Review: Grim Fandango Remastered (PlayStation Vita)
Grim Fandango Remastered: Official GBAtemp ReviewPlayStation Vita 3,522 views 4 likes 8 comments
- Release Date (NA): January 27, 2015
- Release Date (EU): January 27, 2015
- Release Date (JP): January 27, 2015
- Publisher: Double Fine Productions
- Developer: Double Fine Productions
- Genres: Graphic Adventure
- ESRB Rating: Teen
- PEGI Rating: Twelve years and older
- Also For: Computer, PlayStation 4
Single playerLocal MultiplayerOnline MultiplayerCo-operative
The Grim Reaper is a menacing and terrifying figure that we associate with taking us to the afterlife after we pass away. However I never would have imagined he would also be trying to convince me to upgrade to the highest package deal for a getaway to the pearly gates.
Grim Fandango follows the adventures of Manny Calavera, a sly mouthed, fast talking, luxurious to the bone travel agent of the Ninth Underworld.
But don’t think the object of the game is to sell travel packages to some folks you reaped in the living world. Corruption and mystery surround the department of death, and it’s up to your brilliant detective skills to find out what the shake-down is.
The first thing I want to mention before I go any further, is how much I love these characters. It was absolutely amazing to me that a game made in 1998 could have so much personification and emotion put into the characters; they were funny, they were 100% their own, and they were fantastically written. At times I felt like I was just watching a funny Mexican noir flick. It was awesome.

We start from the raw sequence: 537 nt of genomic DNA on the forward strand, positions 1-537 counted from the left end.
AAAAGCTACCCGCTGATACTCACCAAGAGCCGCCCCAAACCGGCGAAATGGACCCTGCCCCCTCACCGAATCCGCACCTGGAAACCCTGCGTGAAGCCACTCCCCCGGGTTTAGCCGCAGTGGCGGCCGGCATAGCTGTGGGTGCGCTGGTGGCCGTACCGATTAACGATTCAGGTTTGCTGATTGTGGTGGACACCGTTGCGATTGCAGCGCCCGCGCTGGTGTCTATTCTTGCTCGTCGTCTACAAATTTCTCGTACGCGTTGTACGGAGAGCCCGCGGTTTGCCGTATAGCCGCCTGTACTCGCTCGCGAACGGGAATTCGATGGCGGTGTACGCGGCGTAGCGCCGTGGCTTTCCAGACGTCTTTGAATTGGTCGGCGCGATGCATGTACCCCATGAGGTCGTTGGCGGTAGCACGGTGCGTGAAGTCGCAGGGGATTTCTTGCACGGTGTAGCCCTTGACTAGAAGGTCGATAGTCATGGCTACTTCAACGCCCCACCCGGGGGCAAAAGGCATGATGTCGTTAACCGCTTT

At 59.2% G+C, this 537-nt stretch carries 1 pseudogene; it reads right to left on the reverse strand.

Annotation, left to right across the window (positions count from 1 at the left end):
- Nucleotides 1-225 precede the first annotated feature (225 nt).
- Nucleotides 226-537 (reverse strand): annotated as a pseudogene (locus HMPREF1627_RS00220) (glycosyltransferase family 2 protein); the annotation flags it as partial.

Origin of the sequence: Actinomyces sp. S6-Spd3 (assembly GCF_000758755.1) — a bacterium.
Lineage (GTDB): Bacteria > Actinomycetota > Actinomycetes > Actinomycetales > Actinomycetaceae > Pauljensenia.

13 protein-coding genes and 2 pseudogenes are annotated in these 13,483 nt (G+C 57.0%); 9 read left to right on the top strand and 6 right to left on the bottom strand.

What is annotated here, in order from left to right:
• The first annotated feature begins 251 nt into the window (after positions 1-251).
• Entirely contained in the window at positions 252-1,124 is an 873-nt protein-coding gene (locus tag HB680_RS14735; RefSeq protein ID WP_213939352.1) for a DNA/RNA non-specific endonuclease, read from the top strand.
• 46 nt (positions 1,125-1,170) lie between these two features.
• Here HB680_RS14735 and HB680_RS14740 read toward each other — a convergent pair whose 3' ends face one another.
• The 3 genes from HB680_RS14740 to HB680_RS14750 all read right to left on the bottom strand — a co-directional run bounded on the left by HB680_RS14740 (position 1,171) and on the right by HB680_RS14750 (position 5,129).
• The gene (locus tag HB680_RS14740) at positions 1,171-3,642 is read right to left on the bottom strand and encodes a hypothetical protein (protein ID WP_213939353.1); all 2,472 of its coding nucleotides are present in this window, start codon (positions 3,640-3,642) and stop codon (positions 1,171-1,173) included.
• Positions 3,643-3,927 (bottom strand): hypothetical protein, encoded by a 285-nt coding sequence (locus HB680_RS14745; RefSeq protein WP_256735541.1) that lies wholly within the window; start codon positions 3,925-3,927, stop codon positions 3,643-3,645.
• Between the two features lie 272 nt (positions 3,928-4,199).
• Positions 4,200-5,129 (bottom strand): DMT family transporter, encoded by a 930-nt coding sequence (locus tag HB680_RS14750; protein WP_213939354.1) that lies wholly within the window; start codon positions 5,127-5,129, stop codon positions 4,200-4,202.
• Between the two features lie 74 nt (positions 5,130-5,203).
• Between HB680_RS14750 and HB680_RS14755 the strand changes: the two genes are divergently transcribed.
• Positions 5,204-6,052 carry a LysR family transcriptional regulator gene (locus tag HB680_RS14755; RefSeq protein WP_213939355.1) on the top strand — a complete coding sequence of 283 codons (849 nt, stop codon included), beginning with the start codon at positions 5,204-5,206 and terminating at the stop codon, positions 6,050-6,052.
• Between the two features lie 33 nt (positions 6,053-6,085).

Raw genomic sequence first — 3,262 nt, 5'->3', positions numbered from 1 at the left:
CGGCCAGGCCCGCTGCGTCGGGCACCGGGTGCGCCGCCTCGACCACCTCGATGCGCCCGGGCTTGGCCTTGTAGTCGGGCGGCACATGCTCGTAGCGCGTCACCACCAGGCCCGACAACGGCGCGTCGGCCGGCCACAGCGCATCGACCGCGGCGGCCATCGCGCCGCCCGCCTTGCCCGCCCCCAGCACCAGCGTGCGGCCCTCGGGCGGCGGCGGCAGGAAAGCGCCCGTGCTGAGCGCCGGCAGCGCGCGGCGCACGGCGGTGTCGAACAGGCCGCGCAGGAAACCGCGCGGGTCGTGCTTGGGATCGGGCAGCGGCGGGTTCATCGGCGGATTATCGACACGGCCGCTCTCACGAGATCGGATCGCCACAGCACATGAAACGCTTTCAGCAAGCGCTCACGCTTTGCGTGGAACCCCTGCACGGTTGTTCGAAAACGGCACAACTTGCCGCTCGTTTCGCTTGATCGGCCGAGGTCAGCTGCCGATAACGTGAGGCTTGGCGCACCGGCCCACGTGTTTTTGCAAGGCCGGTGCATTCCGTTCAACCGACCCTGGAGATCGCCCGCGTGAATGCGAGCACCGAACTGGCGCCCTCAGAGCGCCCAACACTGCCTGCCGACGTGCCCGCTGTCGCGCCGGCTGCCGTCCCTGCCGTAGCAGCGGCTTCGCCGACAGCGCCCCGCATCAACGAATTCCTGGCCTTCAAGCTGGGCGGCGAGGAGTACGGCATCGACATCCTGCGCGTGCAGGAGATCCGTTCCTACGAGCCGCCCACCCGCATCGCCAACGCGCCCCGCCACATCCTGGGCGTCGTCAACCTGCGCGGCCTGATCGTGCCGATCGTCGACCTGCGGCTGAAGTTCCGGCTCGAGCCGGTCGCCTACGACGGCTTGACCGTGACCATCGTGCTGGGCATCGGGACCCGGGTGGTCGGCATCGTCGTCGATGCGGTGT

Grim Fandango was originally a tank controlled/point-and-click adventure game. And rest assured, both of those modes are still intact if you would like to play that way (the point and click option applies more to the VITA version, due to the touch screen.) There is even a Gold Trophy associated with playing the whole game with Tank Controls!
However, the remaster also adds a much smoother and simpler control stick option for play, one which works very well. Granted, sometimes the camera will hinder your walk direction a bit when changing screens, but it’s not that big of a deal.
The Game is mostly puzzle oriented, requiring you to find various items or clever workarounds to advance through areas or progress the story. The puzzles are surprisingly difficult, and I found myself having to do a little google peek every now and again to figure out what in the world I was supposed to do. It was quite jarring that the game had no tutorial or hint system to help you out along the way.
Art and Extras
Conversations are the best way to get a general idea of how to advance, and are also the game’s strongest point of favor. Dialogue between the characters is fantastic, charming, and just plain fun. I’ve never encountered a game where I HAVEN'T wanted to skip through all the dialogue to keep the game moving. I was really impressed with how smooth everything sounded. For a game from the same decade as Resident Evil, known for some of the most atrocious game voice acting of its time, Grim Fandango is on a whole other level. While it may seem like minor detail, it’s this level of smooth dialogue coupled with adventurous gameplay that kept me absorbed in the ninth underworld.